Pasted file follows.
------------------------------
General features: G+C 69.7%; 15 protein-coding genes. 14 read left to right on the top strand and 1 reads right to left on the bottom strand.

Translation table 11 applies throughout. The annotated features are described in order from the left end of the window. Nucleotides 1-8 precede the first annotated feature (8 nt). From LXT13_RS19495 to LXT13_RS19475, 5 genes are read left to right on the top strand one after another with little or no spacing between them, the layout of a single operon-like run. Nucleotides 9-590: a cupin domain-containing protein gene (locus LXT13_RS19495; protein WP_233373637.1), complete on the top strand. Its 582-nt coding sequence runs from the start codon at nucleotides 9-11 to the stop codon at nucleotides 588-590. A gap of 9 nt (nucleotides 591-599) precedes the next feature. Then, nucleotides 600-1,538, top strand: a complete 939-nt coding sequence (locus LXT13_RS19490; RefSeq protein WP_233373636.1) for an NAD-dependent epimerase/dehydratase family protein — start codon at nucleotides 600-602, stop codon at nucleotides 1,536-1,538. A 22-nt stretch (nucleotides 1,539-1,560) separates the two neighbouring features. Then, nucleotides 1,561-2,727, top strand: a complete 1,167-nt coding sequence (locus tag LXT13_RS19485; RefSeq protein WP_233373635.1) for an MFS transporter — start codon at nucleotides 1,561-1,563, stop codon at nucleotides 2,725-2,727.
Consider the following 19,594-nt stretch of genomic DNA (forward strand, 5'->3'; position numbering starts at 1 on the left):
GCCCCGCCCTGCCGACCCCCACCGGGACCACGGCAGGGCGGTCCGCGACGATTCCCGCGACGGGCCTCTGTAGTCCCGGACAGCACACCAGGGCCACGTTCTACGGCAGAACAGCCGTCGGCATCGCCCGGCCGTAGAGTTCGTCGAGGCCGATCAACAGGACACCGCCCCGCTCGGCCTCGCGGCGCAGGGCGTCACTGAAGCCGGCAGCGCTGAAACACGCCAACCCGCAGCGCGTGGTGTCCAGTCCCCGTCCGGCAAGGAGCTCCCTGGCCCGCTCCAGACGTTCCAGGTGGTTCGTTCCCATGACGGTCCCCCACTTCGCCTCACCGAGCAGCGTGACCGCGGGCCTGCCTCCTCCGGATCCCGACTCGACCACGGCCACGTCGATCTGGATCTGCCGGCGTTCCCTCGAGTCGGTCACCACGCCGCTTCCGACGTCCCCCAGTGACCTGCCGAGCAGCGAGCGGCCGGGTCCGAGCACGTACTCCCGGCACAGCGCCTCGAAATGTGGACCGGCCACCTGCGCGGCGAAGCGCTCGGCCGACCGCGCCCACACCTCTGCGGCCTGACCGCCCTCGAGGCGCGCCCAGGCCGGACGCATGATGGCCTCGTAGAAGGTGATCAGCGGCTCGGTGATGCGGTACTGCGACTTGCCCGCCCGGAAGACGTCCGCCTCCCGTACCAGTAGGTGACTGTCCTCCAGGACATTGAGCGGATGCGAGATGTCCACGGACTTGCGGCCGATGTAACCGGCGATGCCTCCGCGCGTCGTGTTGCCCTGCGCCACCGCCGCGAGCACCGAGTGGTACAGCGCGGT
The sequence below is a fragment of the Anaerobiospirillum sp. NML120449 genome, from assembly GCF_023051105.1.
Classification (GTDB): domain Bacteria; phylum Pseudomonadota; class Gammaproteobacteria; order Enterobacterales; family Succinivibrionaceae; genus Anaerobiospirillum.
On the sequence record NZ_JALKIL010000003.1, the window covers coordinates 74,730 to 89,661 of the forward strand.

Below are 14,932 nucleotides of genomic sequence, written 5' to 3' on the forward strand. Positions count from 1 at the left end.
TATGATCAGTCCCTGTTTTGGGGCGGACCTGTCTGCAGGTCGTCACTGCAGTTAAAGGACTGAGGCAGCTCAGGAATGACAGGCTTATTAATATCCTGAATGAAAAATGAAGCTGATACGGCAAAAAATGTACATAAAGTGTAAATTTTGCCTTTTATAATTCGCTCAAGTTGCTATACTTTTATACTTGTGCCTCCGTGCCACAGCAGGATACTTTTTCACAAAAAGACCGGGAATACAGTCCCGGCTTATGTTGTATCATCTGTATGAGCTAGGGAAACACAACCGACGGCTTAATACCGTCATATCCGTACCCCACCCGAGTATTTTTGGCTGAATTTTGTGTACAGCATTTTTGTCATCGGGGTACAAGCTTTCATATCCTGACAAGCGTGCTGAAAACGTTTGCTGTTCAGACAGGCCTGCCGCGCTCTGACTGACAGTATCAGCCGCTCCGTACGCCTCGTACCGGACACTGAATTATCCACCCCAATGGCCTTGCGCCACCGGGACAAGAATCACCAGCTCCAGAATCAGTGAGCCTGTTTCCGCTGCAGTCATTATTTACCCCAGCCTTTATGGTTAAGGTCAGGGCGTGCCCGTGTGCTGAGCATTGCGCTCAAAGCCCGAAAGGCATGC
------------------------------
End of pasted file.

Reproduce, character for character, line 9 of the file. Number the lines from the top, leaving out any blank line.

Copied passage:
TATGATCAGTCCCTGTTTTGGGGCGGACCTGTCTGCAGGTCGTCACTGCAGTTAAAGGACTGAGGCAGCTCAGGAATGACAGGCTTATTAATATCCTGAATGAAAAATGAAGCTGATACGGCAAAAAATGTACATAAAGTGTAAATTTTGCCTTTTATAATTCGCTCAAGTTGCTATACTTTTATACTTGTGCCTCCGTGCCACAGCAGGATACTTTTTCACAAAAAGACCGGGAATACAGTCCCGGCTTATGTTGTATCATCTGTATGAGCTAGGGAAACACAACCGACGGCTTAATACCGTCATATCCGTACCCCACCCGAGTATTTTTGGCTGAATTTTGTGTACAGCATTTTTGTCATCGGGGTACAAGCTTTCATATCCTGACAAGCGTGCTGAAAACGTTTGCTGTTCAGACAGGCCTGCCGCGCTCTGACTGACAGTATCAGCCGCTCCGTACGCCTCGTACCGGACACTGAATTATCCACCCCAATGGCCTTGCGCCACCGGGACAAGAATCACCAGCTCCAGAATCAGTGAGCCTGTTTCCGCTGCAGTCATTATTTACCCCAGCCTTTATGGTTAAGGTCAGGGCGTGCCCGTGTGCTGAGCATTGCGCTCAAAGCCCGAAAGGCATGC